Age and Growth of Fishes: Principles and Techniques

Chapter 1: History and Importance of Age and Growth Information

Janice A. Kerns and Linda A. Lombardi-Carlson


Knowledge of fish age and rate of growth is essential to understanding the inner workings of fish population dynamics and fisheries management. Generally, growth can be defined as the change in length or weight over the life of an individual. Age and growth can be measured across multiple temporal intervals (e.g., days, months, years) and can be used to characterize important life history characteristics. Age of an individual fish is required to estimate growth rate, age at recruitment, maturity schedules, and age-specific fecundity. Growth affects a fish’s vulnerability to predation and fishing and is a metric of prey resource availability for individual fish. Both parameters are influenced by environmental conditions and can indicate body condition of an individual fish or the stability of a population.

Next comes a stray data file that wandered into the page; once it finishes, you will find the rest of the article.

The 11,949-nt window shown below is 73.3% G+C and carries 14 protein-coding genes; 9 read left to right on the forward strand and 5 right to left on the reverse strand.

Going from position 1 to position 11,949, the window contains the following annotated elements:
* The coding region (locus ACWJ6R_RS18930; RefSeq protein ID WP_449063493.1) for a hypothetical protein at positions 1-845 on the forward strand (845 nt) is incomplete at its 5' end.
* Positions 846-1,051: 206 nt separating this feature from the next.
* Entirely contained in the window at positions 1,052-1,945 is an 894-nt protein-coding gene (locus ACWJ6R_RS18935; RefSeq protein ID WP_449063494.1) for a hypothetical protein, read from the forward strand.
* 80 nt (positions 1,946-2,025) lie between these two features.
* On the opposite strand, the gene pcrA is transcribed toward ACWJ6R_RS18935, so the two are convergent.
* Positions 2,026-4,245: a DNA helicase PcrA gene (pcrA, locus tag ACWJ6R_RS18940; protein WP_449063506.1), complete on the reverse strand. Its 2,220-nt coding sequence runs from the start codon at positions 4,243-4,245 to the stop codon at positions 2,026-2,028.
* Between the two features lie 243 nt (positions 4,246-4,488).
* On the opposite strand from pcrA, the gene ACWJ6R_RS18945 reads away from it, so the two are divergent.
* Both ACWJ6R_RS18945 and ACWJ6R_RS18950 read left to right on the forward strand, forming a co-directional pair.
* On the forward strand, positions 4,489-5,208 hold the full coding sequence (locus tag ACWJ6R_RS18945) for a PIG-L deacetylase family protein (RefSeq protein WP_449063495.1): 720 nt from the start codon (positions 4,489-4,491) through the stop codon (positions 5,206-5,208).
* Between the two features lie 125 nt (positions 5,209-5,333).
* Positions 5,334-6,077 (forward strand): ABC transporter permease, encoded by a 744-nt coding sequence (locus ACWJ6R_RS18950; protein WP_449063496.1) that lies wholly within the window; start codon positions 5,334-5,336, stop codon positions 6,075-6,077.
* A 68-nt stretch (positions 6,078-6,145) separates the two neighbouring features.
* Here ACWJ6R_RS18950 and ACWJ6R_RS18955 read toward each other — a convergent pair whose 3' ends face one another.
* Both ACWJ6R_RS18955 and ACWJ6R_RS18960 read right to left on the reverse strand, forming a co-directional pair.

Growth, mortality, and recruitment are the primary biological rates of interest in fisheries management and research (Hilborn and Walters 1992; Maceina et al. 2007). With information on population rate functions, managers can monitor populations and develop science-based regulations to meet specific management, conservation, or restoration goals. For example, information on fish growth has been used to assess projected effects of climate change on aquatic systems (King et al. 1999), habitat quality on survival (Quinn and Peterson 1996; Suttle et al. 2004), prey availability (Rennie et al. 2009), predation risk (Werner et al. 1983), density-dependent interactions (Lorenzen and Enberg 2002), and the efficacy of harvest regulations (Beamish et al. 2006; Rypel 2015).